The Gracie Allen Murder Case


1h 14m 1939

Brief Synopsis

The zany plot follows nitwit Gracie Allen trying to help master sleuth Philo Vance solve a murder. Allen's uncle fixes her up with Bill at a company picnic. When the two go out to a nightclub that night, Gracie inadvertently links Bill to the murder of a thug after finding the dead body and Bill's cigarette case at the scene of the crime. While being questioned at the club, she meets Vance who's investigating the homicide. After Gracie's bungled attempts to solve the case, Vance decides it might be easier to have her working with him. Despite Gracie's "help," the two eventually find the real killer.

Film Details

Release Date
Jun 2, 1939
Premiere Information
not available
Production Company
Paramount Pictures, Inc.
Distribution Company
Paramount Pictures, Inc.
Country
United States
Screenplay Information
Based on the novel The Gracie Allen Murder Case by S. S. Van Dine (New York, 1938).

Technical Specs

Duration
1h 14m
Sound
Mono
Color
Black and White
Theatrical Aspect Ratio
1.37 : 1
Film Length
8 reels

Synopsis

Bill Brown tries to make his girl friend, Ann Wilson, jealous by flirting with Gracie Allen, the niece of his boss, at a company picnic. Quickly irritated by Gracie's relentless illogic, Bill nevertheless escorts her to the Diamond Slipper Cafe, where Gracie discovers Bill's cigarette case next to the body of escaped convict Benny "The Buzzard" Nelson. Gracie blithely incriminates Bill during the police investigation, and a worried Ann brings detective Philo Vance on to the case. During the course of the investigation, which is hampered by Gracie's maddening interference, Dixie Del Marr, a dancer at the Diamond Slipper, is murdered by poison placed on flowers that Vance had sent her. Quickly exonerated, Vance deduces that the killer is Daniel Mirche, the owner of the Diamond Slipper, who had framed the Buzzard for crimes committed by himself. Confronted by Vance and the police, Mirche implicates his lawyer, Richard Lawrence, in the murders and is about to shoot Vance when Gracie arrives, turning the tables on Mirche by providing evidence against Lawrence and preventing Vance from smoking a poisoned cigarette that he has been unknowingly carrying. The murders solved, Ann and Bill are reunited.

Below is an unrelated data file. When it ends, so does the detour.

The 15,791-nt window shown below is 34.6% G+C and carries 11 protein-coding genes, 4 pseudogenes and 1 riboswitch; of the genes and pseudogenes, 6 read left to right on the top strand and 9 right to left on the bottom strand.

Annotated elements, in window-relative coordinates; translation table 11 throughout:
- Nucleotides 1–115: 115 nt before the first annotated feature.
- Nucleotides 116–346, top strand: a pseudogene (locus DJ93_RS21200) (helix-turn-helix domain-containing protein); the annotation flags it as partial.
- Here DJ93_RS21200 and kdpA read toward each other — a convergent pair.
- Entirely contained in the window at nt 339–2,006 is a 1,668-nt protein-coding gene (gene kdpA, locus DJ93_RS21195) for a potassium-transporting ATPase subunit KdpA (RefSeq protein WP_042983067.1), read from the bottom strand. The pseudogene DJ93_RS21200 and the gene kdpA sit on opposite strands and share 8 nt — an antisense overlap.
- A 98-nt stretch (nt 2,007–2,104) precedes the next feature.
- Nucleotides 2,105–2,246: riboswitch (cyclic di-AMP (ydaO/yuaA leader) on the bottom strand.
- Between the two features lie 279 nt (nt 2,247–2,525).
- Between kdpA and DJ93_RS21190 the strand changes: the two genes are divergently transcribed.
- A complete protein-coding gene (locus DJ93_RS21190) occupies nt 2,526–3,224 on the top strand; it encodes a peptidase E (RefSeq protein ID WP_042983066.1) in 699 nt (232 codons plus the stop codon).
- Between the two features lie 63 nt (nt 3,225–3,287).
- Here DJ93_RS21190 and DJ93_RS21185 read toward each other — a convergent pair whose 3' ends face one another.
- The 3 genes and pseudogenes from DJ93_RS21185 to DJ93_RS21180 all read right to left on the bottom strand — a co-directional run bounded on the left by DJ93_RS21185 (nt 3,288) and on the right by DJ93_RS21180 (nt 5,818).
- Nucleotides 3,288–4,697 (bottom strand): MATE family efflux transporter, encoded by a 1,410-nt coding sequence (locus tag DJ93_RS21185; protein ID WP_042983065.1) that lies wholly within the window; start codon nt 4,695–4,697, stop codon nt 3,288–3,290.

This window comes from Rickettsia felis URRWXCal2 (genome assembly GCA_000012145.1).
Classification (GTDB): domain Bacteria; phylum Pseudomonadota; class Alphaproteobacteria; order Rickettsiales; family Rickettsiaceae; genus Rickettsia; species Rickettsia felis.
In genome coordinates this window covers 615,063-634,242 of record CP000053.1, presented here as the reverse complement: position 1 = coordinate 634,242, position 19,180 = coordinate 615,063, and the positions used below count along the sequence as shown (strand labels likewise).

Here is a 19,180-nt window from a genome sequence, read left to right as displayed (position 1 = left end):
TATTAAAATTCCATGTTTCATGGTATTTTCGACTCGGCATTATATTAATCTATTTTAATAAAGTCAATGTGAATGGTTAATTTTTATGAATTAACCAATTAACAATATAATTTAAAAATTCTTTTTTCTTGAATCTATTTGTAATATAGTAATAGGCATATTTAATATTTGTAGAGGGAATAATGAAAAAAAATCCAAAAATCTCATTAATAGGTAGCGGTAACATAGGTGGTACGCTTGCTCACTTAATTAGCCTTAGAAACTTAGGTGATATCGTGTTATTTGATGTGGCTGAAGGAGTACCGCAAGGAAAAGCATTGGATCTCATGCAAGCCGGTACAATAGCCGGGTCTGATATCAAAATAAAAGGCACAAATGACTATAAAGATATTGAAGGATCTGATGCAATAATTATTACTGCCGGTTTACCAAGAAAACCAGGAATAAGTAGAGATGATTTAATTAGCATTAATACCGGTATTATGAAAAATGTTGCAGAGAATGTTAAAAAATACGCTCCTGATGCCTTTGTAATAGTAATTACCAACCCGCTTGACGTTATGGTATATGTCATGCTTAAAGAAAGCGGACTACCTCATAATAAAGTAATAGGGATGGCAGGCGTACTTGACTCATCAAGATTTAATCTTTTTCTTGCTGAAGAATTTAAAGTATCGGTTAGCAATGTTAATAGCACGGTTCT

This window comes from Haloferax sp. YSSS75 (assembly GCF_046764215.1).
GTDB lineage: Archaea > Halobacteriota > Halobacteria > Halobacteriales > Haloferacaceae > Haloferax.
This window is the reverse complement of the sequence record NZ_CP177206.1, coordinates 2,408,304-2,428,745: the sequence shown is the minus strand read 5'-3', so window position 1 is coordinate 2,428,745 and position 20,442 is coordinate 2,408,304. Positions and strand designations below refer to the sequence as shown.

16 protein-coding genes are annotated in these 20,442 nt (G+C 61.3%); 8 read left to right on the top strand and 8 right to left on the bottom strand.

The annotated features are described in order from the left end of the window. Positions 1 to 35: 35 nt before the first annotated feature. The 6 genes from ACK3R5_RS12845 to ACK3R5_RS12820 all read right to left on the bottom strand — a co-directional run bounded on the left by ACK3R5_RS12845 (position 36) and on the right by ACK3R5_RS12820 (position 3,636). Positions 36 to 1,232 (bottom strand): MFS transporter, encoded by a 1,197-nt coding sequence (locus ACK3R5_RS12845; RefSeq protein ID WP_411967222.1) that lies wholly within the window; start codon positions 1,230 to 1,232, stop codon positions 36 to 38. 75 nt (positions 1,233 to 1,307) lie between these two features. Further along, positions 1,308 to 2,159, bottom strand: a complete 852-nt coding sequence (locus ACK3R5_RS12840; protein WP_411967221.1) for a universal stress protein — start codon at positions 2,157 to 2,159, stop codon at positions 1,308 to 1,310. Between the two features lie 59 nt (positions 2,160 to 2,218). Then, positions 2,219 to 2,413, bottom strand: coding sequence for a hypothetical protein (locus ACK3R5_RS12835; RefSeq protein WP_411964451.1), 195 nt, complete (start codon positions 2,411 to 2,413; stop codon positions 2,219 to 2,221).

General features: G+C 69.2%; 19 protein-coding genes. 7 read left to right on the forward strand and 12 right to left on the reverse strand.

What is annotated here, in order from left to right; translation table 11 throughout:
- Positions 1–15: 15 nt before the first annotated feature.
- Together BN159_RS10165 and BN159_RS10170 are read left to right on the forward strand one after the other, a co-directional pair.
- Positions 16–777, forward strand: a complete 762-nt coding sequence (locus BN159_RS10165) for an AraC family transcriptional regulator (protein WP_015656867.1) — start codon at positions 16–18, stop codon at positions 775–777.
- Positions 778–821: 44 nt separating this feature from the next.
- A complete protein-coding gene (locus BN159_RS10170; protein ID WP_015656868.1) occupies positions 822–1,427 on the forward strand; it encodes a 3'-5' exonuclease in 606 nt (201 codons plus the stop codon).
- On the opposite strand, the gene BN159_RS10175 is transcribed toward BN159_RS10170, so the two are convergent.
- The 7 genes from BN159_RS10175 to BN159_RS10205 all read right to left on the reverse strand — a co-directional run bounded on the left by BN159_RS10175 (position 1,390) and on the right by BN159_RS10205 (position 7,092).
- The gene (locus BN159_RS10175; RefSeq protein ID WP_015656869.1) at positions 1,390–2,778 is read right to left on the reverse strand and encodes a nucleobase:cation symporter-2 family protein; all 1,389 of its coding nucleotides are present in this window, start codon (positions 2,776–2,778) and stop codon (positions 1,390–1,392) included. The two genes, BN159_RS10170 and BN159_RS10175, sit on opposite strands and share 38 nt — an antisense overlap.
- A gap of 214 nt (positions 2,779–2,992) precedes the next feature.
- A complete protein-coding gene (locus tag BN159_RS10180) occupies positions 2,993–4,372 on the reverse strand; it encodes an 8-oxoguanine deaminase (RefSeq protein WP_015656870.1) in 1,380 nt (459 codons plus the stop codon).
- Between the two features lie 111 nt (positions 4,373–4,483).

Film Details

Release Date
Jun 2, 1939
Premiere Information
not available
Production Company
Paramount Pictures, Inc.
Distribution Company
Paramount Pictures, Inc.
Country
United States
Screenplay Information
Based on the novel The Gracie Allen Murder Case by S. S. Van Dine (New York, 1938).

Technical Specs

Duration
1h 14m
Sound
Mono
Color
Black and White
Theatrical Aspect Ratio
1.37 : 1
Film Length
8 reels

Articles

Ellen Drew, 1914-2003


Ellen Drew, a talented leading lady who was adept at handling light comedy or noirish thrillers, died of liver failure at her home on December 3rd in Palm Desert, California. She was 89.

She was born Esther Loretta "Terry" Ray on November 23, 1914, in Kansas City, Missouri. The daughter of a barber, her family moved to Chicago when she was still an infant and she lived a very quiet childhood far removed from the glamour of Hollywood. She was encouraged by some friends to enter a beauty contest when she was just 17. After winning, she tried her luck in Hollywood, but found that they were no immediate offers for her particular talents.

She eventually took a waitressing job at C.C. Brown's, a famed Hollywood Boulevard soda fountain, and had virtually abandoned her dreams as a starlet when William Demarest, a popular actor's agent and well-known character actor, spotted her. Demarest arranged a screen test for her at Paramount, and she was promptly placed under contract for $50 a week.